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Independent School Cognitive Ability Tests (CAT4) for Year 4-8 Entry

Introduction

 

Traditionally, independent schools in the UK have used the 11 Plus exam as part of their admissions process. However, some independent schools like St Mary’s School Cambridge, use a Cognitive Abilities Test (CAT4) as their entrance exam.

 

The CAT is typically used for Year 7 and Year 8 entry, but some schools offer entry points in Years 4, 5 and 6  too. Some independent schools feel that the 11 Plus exam is too focused on testing for retained knowledge and they prefer to use the CAT to identify students’ academic potential by a different measure.

 

In this post, we cover everything you need to know about independent school Cognitive Ability Tests.

What are Independent School CATs?

 

Cognitive Abilities Tests, or CATs for short, are assessments designed to measure a student’s academic ability over four main subject areas. When used as part of an admissions test, the CAT is typically taken the year before entry to an independent school, alongside a face-to-face interview.

 

However, CATs are also used as a way of monitoring a child’s progress throughout the academic year. They can help schools determine which classes students should be placed in and can help identify learning support needs.

 

Although Cognitive Ability Tests vary in their content, they are generally used to assess students in the following four areas:

 

– Verbal Reasoning – problem solving with words

– Non-Verbal Reasoning – interpreting shapes and space

– Quantitative Reasoning – problem solving with numbers

– Spatial Reasoning – moving and visualising shapes and space

Why Do Some Independent Schools Use CATs for Entry into Years 4-8?

 

Some independent schools believe that the traditional 11 Plus exam focuses too heavily on a student’s ability to ‘test’ well and that the CAT provides a fairer measure of their potential. Whereas the 11+ usually assesses English, Maths, and creative writing, cognitive ability tests are more focused on reasoning.

 

Because CATs measure a child’s developed abilities, they can be effective at providing additional insights into a child’s learning. For example, cognitive ability tests can help schools identify students who may have learning support needs. With this information, schools can provide the necessary teaching environment and use the most appropriate teaching methods to meet the student’s needs.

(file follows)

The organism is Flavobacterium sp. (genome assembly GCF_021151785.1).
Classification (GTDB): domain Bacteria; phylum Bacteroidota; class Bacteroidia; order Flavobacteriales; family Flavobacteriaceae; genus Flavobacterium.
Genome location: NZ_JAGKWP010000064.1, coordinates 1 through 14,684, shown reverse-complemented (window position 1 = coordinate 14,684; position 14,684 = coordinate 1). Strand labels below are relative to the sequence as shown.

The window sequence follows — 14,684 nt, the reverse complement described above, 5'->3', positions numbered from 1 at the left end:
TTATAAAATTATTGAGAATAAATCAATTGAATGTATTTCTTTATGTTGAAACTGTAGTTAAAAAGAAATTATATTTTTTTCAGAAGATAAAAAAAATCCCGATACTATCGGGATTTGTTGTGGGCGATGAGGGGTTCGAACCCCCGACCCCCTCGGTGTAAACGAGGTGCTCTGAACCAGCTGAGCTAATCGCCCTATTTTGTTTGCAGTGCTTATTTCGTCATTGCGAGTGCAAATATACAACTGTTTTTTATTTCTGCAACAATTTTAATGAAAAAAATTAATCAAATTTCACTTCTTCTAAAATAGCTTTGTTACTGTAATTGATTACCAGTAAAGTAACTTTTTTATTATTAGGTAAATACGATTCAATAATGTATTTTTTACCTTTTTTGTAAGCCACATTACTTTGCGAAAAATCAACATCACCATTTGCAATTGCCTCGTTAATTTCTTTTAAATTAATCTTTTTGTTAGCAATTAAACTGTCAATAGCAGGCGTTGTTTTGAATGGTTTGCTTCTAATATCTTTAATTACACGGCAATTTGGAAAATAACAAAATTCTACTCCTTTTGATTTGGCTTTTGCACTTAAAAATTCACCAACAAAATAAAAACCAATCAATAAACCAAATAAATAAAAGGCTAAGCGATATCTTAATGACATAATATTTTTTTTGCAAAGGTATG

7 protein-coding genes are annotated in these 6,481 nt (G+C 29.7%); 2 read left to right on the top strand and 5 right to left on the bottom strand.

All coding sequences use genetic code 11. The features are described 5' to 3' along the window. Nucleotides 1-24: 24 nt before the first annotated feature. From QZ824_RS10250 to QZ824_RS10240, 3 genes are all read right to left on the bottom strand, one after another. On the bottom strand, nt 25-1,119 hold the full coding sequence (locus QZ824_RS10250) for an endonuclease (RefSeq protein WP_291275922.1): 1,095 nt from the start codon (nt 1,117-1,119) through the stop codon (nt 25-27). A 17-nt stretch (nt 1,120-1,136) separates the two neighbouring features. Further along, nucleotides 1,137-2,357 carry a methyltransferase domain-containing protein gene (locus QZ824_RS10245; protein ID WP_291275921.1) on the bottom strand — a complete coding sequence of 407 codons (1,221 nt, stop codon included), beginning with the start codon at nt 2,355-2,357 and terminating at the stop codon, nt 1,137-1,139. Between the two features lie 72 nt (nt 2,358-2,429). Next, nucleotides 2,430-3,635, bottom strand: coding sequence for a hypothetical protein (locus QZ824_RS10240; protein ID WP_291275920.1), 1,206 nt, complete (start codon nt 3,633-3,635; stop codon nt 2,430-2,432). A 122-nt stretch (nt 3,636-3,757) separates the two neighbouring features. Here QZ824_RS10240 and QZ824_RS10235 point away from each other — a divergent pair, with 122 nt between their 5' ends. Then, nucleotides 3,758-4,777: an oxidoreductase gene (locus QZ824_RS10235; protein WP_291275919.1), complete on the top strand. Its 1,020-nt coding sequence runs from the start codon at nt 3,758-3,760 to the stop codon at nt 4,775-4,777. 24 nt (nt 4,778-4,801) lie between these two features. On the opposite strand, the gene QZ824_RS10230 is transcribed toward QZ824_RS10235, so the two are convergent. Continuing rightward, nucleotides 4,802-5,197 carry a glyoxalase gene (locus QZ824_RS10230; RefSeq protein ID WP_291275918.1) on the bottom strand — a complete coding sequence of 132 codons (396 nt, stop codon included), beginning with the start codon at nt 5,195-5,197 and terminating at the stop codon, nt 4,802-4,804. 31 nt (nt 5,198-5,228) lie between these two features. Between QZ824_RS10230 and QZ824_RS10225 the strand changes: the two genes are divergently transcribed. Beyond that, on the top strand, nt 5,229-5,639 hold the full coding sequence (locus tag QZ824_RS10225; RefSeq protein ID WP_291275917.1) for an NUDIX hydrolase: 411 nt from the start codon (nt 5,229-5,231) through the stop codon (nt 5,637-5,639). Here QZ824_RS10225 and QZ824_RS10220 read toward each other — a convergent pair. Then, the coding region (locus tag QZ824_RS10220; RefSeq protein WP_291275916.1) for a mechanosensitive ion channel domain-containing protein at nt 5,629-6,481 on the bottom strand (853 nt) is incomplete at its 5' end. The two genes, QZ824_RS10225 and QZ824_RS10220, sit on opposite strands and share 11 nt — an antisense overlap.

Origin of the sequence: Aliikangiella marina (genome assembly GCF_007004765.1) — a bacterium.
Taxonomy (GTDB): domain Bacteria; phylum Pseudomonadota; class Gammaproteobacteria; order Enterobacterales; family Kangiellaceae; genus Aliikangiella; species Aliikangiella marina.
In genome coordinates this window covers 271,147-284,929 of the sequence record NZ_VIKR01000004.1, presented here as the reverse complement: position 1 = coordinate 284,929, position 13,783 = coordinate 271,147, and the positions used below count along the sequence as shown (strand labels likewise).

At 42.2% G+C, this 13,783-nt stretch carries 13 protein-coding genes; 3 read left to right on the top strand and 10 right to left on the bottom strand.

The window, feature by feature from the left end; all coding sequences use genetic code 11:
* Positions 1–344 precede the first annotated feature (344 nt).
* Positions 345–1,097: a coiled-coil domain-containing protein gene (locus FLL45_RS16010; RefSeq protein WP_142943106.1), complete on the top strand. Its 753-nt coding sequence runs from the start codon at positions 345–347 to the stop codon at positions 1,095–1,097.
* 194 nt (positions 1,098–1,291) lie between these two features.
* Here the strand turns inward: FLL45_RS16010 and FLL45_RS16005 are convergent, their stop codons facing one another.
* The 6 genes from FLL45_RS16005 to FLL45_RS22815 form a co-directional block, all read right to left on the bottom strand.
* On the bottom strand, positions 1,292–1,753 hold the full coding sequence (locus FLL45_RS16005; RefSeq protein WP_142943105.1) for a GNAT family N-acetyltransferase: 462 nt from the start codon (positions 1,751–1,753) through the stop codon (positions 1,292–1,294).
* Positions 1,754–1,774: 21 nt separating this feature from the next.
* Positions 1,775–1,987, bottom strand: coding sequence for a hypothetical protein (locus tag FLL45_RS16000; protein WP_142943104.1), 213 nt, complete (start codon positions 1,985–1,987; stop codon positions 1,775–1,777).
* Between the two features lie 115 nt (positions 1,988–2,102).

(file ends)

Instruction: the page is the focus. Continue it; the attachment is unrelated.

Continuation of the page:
How to Prepare for Independent School CATs

 

Photo of a girl and a boy studying at home

 

Although CATs don’t test for retained knowledge, at Pretest Plus, we believe that if children are familiar with the format and structure of the exam, they’re more likely to perform to the best of their ability.

 

We advise that parents should help their children create a study schedule that outlines all the topics they need to cover. By spreading out each topic over a period of time, students won’t become bored with studying the same elements over and over.

 

It’s important to try and keep the study schedule flexible to account for any changes in the student’s availability, and in order to be reactive to any areas that need more attention.

 

Focusing on reading skills is a good starting point for students preparing for the CAT. By encouraging students to read a wide variety of texts in different styles, they’ll improve their vocabulary and will become more familiar with the language used in the exam.

 

Likewise, keeping a vocabulary book can be a good way of adding to a student’s language. Every time they come across a word they don’t understand, they should write it down in their book. In the lead up to the test, they can refer to the book to increase their range of vocabulary.